In a recent editorial published in the November issue of The New England Journal of Medicine (NEJM), Werner Hacke, MD, PhD, DSc, discussed a new era of imaging selections for patients who are looking to benefit from a thrombectomy performed long after the onset of a stroke.

Athletes suffering suspected tears of the anterior cruciate ligament (ACL) are often adequately assessed with clinical diagnostic tests performed in the clinician’s office. When these are inconclusive, diagnostic arthroscopy is the gold standard—and MRI is a generally low-value option due to its time and cost burdens.

According to statistics, roughly two billion people worldwide are social media users, with that number expected to double by 2018. So why might there be little attention on social media in health communications?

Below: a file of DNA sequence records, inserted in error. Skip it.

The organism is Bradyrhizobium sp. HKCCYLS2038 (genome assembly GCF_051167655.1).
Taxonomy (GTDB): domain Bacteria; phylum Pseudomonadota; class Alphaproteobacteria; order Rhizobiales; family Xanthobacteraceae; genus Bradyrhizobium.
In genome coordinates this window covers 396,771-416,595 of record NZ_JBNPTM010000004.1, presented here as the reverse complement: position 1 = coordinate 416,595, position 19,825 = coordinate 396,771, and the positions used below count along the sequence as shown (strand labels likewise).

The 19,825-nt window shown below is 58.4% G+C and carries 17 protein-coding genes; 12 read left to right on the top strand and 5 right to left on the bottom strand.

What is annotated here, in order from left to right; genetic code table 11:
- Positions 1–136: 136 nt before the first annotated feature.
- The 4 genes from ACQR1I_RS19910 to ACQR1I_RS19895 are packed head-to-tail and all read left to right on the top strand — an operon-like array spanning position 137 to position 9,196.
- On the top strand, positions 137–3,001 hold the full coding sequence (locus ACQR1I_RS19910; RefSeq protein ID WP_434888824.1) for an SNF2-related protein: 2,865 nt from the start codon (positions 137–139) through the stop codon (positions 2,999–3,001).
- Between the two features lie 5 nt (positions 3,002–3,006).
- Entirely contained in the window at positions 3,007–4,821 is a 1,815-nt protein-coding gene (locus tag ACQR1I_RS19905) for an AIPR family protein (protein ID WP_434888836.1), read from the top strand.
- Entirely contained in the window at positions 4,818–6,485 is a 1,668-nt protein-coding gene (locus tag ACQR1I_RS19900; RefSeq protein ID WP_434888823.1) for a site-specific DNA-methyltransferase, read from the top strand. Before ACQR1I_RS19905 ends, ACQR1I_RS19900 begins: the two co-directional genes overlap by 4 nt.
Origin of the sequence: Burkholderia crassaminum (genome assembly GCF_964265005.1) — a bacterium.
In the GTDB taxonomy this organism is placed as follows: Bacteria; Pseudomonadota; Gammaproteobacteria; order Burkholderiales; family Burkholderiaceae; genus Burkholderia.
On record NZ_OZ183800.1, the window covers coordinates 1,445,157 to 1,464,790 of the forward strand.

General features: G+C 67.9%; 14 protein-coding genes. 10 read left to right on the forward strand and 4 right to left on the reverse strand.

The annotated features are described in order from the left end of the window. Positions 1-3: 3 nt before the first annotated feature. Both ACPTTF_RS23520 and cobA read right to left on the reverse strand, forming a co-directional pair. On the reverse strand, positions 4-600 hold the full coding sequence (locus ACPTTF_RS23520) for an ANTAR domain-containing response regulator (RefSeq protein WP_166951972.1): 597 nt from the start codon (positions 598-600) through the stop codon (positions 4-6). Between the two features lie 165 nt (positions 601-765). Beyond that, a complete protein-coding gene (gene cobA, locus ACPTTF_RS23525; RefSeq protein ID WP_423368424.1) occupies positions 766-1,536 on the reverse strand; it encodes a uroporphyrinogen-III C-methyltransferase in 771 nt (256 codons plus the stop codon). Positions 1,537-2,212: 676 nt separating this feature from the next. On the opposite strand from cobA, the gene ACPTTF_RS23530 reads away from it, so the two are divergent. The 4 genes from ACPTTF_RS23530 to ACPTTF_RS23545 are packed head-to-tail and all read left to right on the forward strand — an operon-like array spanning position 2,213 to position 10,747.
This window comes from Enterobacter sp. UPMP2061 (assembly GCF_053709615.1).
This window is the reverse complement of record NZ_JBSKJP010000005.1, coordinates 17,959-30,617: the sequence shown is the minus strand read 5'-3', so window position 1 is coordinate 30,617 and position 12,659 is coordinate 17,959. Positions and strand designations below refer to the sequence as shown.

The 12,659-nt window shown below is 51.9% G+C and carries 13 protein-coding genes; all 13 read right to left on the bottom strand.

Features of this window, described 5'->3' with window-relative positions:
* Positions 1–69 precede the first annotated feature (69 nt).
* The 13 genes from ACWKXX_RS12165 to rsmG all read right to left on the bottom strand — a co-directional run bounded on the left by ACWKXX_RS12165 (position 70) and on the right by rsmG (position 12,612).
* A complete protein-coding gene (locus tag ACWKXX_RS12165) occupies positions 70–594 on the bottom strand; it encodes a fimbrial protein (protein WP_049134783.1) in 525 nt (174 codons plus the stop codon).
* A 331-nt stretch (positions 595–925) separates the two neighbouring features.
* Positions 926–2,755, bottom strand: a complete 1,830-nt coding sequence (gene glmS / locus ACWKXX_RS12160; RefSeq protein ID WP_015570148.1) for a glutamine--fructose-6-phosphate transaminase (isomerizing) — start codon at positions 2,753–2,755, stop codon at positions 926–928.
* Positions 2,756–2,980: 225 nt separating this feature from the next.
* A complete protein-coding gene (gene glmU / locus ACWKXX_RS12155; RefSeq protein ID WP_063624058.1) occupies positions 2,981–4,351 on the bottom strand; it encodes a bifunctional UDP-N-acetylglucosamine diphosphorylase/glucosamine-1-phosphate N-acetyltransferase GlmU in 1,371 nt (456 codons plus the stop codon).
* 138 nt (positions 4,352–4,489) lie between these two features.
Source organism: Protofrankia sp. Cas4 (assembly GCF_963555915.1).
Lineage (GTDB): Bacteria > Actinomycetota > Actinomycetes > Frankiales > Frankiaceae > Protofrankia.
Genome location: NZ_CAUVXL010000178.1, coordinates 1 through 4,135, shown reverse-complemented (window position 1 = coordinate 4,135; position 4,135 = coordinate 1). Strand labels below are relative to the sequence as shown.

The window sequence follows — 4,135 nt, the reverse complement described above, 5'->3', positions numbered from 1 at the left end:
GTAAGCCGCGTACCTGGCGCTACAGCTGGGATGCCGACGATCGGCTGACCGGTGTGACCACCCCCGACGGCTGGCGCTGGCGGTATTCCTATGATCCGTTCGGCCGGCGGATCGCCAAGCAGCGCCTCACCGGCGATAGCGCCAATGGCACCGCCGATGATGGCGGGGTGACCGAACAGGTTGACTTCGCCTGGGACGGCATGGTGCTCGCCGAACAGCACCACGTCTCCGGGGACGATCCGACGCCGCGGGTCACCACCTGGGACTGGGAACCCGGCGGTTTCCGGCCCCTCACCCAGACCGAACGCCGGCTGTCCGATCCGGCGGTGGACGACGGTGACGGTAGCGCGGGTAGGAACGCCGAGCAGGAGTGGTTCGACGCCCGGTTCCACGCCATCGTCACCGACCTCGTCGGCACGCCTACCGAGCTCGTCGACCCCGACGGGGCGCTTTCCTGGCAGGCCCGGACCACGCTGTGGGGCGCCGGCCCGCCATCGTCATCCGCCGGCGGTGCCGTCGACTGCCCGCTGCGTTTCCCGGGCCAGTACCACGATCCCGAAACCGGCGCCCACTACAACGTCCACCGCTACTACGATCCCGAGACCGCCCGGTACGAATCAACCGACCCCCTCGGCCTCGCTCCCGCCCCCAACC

Patients presenting in the emergency department with pronounced chest pain but no other signs of acute coronary syndromes don’t have better outcomes when they’re sent for stress testing or coronary CT angiography (CCTA) on top of gurney-side clinical assessment with blood testing, echocardiogram and so on.

Free-text radiology reports can be automatically classified by convolutional neural networks (CNNs) powered by deep-learning algorithms with accuracy that’s equal to or better than that achieved by traditional—and more labor-intensive—natural language processing (NLP) methods.